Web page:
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Archive for January, 2014

As it turns out, sound studies in Virginia Woolf is a fairly new field. And in response to a query on9780748637874.cover the VWoolf Listserv, “the ‘sound in Mrs. Dalloway‘ article is yet to be writtten,” according to Anne Fernald, whose Cambridge Edition of the novel will soon be published by Cambridge University Press.

Interestingly, back in 2011, a student in one of Fernald’s classes at Fordham University wrote a blog essay titled “Allerseelen and Mrs. Dalloway,” in which she explores the eponymous street song in the novel.

A book newly published by Edinburgh University Press, Virginia Woolf and Classical Music: Politics, Aesthetics, Form (2013), offers an overview of the young adult Stephens’ exposure to music — from opera to the gramophone. Author Emma Sutton  then follows Woolf into her married life to document her musical tastes and point out how, “To many of Woolf’s early reviewers, the parallels between (contemporary) music and her work were self-evident” (15).

Sutton also provides detailed commentaries on Woolf’s allusions to classical repertoire and composers in her novels and considers the formal influence of music on Woolf’s prose and narrative techniques. And as one Listserv reader pointed out, the bibliography of Sutton’s work would prove an invaluable resource on Woolf and sound.

Respondents to the list also recommended the following resources for a study of Woolf and sound:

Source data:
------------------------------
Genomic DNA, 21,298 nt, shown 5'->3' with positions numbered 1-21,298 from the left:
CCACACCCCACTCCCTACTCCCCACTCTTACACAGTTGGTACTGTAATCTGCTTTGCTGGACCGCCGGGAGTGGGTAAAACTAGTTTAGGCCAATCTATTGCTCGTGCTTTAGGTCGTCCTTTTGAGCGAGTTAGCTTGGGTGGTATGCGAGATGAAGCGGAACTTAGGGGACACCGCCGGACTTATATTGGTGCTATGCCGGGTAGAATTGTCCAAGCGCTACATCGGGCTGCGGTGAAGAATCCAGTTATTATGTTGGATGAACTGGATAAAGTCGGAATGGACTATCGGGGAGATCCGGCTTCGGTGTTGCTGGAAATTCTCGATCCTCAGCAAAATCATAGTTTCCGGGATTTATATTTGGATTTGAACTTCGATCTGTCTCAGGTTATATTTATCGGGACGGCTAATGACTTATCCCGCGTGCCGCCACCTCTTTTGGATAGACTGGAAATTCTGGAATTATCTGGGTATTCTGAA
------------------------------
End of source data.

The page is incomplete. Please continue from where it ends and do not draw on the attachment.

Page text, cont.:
• Crapoulet, Emilie.Virginia Woolf: A Musical Life. No. 50. Price £7.50
  • J. Hillis Miller’s chapter in Fiction and Repetition
  • Anna Snaith’s work on sound in general
  • Cristina Ruotolo on music
  • Rishona Zimring on social dance
  • Also look for stray comments on the backfiring car and music in others’ work
  • Look for more music in the draft version of the novel, reprinted as “The Hours.” Stravinsky is mentioned at the party (341), and Joseph Breitkopf’s favorite song is identified.
  • Pamela Caughie’s scholarship on sound, including her piece in Virginia Woolf in the Age of Mechanical Reproduction (2000).
  • Melba Cuddy-Keane’s “Modernist Soundscapes and the Intelligent Ear: An Approach to Narrative Theory through Auditory Perception,” in A Companion to Narrative Theory. Ed. Phelan and Rabinowitz, pub. in 2005. The chapter addresses the “increased auditory awareness” that results from “urban soundscapes” in Woolf’s short fiction and novels; Cuddy-Keane frames her discussion as part of her larger project “to promote the development of a critical methodology and a vocabulary for analyzing narrative representations of sound” (382). Although the essay contains only one page directly addressing MD, it’s very useful for thinking about sound in Woolf’s urban landscapes.
  • Rishona Zimring’s essay about sound in The Years: “Suggestions of Other Worlds: The Art of Sound in The Years.” Woolf Studies Annual 8 (2002).
  • Angela Frattarola’s “Developing an Ear for the Modernist Novel: Virginia Woolf, Dorothy Richardson, and James Joyce” in the Journal of Modern Literature 33.1 (2009).
  • Garrett Stewart’s chapter on The Waves in his Reading Voices